Right now at this time in the world it is indeed good for us to be reminded of our collective strength as a congregation. This gathered community is worth celebrating. It is not something to be taken for granted. The reality is that religious affiliation is on the decline. Fewer and fewer adults in the United States are regularly attending religious services. The percentage of Americans who say they seldom or never attend religious services has increased from 27 percent in 2007 to 30 percent in 2014. (www.pewforum.org/2015/11/03/chapter-2-religious-practices-and-experiences/)
A recent Pew Research Center survey explored the reasons people regularly go to services and also what keeps them away. Those who don’t regularly attend religious services cite a variety of reasons. They do not on the whole reject spirituality. Instead, many say they practice their faith in other ways. Others say they haven’t found a spiritual community they like, they don’t like the sermons, they don’t have the time, or their health keeps them away. Some say they don’t feel welcome. The individuals most likely to cite not feeling welcome are people of color. (www.pewforum.org/2018/08/01/why-americans-go-to-religious-services/)
The reality is that religion does not always live up to its full potential. Religion has sometimes been part of the problem in our culture. That includes the failure to be truly welcoming and inclusive. That includes the failure to be a place of belonging for all those who long for a circle of kinship. But religious extremism may be the greatest failure of religion in our time. Extremism has fostered hatred, violence, racism, sexism, homophobia, and transphobia. Religious extremism does exactly the opposite of what religion is intended to do. At its finest religion brings people together creating connections and alleviating suffering. Religion exists to help make sense of our lives and solve the problems that plague society and individuals—problems of division, alienation, and brokenness.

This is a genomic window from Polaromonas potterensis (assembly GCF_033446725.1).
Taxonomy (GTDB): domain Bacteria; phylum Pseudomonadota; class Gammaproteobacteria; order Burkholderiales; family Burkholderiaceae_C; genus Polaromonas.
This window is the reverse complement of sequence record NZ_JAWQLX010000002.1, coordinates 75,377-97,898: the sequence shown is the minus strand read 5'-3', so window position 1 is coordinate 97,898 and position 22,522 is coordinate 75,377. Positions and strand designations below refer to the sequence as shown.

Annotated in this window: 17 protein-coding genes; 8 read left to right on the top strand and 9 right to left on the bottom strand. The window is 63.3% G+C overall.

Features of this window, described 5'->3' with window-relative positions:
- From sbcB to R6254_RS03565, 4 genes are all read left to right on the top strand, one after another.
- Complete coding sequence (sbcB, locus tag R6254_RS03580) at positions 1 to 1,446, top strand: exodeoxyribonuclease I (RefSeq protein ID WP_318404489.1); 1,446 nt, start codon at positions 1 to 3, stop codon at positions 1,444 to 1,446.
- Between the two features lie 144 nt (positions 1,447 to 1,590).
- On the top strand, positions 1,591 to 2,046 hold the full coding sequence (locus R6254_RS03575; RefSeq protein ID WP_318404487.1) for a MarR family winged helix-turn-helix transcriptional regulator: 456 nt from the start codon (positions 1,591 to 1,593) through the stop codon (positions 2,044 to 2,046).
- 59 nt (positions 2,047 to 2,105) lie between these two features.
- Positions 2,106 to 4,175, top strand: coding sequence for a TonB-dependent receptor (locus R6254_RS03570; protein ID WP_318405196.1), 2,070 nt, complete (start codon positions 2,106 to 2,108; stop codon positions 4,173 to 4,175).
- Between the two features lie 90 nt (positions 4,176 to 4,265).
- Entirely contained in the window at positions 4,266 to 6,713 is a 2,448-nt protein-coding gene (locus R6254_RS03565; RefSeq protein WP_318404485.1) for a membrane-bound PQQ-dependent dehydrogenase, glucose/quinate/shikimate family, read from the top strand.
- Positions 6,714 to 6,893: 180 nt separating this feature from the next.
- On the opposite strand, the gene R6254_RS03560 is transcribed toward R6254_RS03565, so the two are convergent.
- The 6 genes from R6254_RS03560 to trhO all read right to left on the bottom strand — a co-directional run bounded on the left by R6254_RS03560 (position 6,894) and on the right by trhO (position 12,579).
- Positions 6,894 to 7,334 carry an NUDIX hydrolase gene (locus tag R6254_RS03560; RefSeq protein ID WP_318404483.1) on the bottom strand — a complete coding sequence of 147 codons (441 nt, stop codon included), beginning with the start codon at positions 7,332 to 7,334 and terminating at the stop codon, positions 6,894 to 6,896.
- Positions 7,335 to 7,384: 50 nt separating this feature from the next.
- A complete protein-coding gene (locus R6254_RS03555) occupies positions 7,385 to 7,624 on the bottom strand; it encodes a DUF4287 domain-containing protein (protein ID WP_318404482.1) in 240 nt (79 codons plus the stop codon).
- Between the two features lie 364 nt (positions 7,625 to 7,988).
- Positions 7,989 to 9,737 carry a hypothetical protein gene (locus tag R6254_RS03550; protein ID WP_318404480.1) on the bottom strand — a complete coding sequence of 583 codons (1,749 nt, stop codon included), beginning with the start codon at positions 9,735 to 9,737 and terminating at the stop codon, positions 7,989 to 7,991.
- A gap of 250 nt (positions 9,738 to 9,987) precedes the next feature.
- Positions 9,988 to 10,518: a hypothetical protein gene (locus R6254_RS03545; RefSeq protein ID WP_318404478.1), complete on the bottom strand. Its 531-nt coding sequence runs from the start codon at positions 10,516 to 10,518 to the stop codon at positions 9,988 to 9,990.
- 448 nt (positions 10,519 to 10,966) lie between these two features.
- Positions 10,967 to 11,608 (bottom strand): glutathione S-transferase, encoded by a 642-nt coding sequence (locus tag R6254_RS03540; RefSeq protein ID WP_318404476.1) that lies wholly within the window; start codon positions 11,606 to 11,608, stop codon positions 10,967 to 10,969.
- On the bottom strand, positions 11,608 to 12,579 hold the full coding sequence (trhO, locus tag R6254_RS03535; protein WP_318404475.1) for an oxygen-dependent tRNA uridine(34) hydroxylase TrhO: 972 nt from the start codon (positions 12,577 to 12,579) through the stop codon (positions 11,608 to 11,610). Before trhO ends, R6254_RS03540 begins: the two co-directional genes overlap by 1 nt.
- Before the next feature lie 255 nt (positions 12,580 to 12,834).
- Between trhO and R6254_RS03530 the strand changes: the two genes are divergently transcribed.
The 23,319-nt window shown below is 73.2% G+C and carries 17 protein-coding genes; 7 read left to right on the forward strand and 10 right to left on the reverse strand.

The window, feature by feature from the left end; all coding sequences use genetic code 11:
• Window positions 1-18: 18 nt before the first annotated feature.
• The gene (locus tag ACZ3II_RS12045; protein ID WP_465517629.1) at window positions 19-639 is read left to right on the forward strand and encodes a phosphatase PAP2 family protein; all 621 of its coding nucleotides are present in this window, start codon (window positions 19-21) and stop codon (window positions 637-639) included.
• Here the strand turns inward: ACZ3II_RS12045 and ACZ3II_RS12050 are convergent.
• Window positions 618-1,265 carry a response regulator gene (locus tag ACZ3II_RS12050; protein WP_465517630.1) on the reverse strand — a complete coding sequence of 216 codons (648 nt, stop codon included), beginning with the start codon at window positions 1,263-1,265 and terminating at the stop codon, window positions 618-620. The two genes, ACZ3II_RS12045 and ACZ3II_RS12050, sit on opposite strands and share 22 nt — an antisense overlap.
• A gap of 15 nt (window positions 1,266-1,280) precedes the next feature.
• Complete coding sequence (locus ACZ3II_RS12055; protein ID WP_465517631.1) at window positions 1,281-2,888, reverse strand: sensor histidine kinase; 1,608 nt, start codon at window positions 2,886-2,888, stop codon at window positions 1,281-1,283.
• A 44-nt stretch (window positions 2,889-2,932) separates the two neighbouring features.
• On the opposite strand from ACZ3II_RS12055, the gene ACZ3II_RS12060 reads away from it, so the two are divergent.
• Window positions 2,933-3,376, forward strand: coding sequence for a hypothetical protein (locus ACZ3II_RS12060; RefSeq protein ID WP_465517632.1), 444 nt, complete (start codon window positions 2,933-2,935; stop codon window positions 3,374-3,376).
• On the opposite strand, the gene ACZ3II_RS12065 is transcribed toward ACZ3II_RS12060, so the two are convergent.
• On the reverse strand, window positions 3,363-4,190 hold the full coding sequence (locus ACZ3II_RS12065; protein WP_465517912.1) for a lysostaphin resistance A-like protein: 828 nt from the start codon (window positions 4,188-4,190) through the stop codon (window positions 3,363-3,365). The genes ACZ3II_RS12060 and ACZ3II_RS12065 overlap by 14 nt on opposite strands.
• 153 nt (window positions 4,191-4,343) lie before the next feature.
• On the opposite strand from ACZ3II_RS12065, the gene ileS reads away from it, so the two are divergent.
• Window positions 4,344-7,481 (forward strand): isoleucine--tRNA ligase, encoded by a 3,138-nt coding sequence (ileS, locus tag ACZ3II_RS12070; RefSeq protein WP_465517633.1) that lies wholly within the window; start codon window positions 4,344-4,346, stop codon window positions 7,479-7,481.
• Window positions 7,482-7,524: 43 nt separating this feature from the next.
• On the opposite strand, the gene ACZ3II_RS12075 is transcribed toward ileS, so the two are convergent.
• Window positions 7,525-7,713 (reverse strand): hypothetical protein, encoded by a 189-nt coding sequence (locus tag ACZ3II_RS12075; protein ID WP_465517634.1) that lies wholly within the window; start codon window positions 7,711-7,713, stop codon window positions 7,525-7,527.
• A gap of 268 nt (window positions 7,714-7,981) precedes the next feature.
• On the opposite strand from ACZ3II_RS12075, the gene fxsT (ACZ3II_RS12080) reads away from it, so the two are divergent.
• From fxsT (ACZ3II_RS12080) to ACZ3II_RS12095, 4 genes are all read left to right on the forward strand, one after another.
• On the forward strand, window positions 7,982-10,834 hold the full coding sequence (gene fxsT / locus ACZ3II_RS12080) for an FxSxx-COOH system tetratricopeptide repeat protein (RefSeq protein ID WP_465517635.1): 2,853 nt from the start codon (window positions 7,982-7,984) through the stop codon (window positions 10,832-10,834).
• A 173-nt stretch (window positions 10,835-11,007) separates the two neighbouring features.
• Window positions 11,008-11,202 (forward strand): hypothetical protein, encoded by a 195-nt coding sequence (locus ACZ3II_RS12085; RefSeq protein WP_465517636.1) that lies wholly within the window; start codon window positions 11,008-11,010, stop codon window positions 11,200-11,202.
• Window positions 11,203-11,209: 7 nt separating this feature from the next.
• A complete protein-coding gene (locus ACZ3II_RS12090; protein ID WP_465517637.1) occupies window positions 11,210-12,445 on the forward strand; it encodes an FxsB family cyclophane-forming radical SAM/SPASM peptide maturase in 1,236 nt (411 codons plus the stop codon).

Rev. Dr. William Barber II describes Americans and the United States as having a heart problem. Barber is a Protestant minister and has revived the Poor People’s Campaign that Martin Luther King Jr began. Barber collaborates with interfaith leaders to craft a moral agenda that will, as he says, “redeem the heart and soul of our country.” Barber says religion needs to serve as a defibrillator to shock our hearts back into a steady beat. He says:
We must shock this nation with the power of love. We must shock this nation with the power of mercy. We must shock this nation and fight for justice for all. We can’t give up on the heart of our democracy. Not now, not ever! (www.beaconbroadside.com/broadside/2016/07/reviving-the-heart-of-our-democracy.html)
Religious communities have the potential to be circles of care and agents of justice. They were never meant to be instruments of hatred and vehicles of neglect. They are meant to be sanctuaries where people can bring their heartache and where people can offer their gifts in service to creating a stronger network of care and justice. They are harbors of inspiration, hope, laughter, gratitude, and beauty. At its core, religion has to do with casting a moral and ethical vision. Religion at its core is about being attentive to the soul aspect of life, the spirit of life. According to Barber,